Litter on UK’s beaches is falling but plastic waste still dominates
The amount of waste washing up on the UK’s beaches is falling year by year, according to the results of the 2021 Great British Beach Clean, organised by the Marine Conservation Society.
Volunteers found 385 pieces of litter per 100 metres of beach on average, down from 425 in 2020 and 558 in 2019. Single-use plastic bags have fallen from 13 per 100m in 2013 to just three in 2021. The plastic bag charge introduced in 2015 has cut their use in supermarkets by 95%.
Plastic cotton-bud sticks dropped out of the top 10 most common rubbish in the latest clean-up, following a ban in Scotland in 2019 and in England in 2020. The average of six plastic cotton-bud sticks per 100m in 2021 was the lowest since the beach cleans began 28 years ago, down from 15 in 2020. The MCS said the results showed that actions at a personal, local and national level were having an impact.
But it said 75% of beach litter was still plastic or polystyrene and that the “piecemeal” approach of governments across the UK to phasing out single-use plastic was not good enough.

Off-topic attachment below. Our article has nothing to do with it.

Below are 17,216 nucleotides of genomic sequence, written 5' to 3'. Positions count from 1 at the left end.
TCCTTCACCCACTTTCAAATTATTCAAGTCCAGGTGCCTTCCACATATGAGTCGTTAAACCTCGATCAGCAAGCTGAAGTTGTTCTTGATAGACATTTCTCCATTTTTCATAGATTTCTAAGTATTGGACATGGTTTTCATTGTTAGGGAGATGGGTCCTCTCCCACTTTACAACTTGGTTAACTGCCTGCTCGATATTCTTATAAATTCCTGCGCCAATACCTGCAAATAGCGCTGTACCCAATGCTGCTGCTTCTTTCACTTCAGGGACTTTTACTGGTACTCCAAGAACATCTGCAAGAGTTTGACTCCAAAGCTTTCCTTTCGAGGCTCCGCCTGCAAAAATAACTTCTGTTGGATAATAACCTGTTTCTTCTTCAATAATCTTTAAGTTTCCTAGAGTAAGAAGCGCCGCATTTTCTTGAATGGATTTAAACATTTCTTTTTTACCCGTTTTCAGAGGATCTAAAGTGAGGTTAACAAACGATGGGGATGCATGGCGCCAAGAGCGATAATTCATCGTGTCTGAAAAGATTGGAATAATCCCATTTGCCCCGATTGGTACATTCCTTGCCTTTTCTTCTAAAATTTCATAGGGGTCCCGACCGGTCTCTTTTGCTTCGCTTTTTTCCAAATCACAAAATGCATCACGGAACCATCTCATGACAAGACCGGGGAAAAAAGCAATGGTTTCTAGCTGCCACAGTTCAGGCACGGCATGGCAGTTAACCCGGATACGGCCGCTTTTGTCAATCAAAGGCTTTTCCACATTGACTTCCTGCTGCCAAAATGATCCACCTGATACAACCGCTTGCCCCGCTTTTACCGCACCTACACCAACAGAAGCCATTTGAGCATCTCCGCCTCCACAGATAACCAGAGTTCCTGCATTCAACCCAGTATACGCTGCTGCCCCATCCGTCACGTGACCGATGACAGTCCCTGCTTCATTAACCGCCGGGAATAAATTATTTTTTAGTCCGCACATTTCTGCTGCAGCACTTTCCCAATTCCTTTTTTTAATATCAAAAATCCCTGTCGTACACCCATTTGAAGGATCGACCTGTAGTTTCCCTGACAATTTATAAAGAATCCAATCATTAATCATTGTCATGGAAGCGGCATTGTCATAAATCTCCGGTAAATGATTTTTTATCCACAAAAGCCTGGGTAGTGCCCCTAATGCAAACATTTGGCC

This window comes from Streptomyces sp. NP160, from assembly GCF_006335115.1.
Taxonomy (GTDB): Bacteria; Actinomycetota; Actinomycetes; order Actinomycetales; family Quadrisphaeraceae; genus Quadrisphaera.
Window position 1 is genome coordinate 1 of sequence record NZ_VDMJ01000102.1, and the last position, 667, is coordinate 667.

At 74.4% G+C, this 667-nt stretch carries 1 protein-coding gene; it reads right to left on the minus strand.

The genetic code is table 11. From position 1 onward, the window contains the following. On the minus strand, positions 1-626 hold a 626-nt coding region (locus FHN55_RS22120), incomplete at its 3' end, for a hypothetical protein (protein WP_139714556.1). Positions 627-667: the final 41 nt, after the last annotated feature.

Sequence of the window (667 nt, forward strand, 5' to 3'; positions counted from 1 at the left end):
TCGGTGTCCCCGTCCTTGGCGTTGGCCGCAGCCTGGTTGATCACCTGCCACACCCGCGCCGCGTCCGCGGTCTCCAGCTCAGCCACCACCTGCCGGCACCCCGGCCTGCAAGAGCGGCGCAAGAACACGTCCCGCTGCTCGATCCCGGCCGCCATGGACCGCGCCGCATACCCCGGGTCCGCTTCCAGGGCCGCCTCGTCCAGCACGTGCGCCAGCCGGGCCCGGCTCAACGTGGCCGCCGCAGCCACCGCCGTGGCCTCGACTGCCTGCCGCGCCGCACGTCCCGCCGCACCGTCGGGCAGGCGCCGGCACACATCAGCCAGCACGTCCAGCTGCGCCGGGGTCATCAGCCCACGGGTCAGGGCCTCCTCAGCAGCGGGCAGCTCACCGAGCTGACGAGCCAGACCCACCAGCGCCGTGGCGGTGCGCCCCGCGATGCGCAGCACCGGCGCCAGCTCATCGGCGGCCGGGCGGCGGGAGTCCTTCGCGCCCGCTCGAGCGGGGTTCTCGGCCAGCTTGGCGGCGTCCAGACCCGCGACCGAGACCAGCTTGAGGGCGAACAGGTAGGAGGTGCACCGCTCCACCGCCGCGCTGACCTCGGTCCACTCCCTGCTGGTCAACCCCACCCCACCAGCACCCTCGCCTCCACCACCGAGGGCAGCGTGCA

The beach clean in September saw 6,000 volunteers clear 5 tonnes of litter from 34 miles (55km) of UK beaches. The most common items after plastic and polystyrene were cigarette butts, crisp and sweet packets and plastic caps and lids.
The UK government took its latest step towards banning single-use plastic plates, cutlery and cups in England on Saturday, when it launched a consultation on how to cut litter from wet wipes, cigarette filters and plastic sachets. The consultation had been trailed in August
when campaigners said progress on cutting plastic waste was “snailpaced”, with the EU having banned many items in July.
Laura Foster, at the MCS, said: “The UK governments’ piecemeal approach to single-use plastics just won’t cut it anymore. While there’s a downward trend in litter on beaches, we’re still seeing huge volumes of plastic washing up on our shores.”
The environment, pollution and climate change are now the British public’s top concern, higher than the economy, according to a poll by Ipsos Mori published yesterday. As in previous surveys, green concerns were high across the age, social class and political spectrum.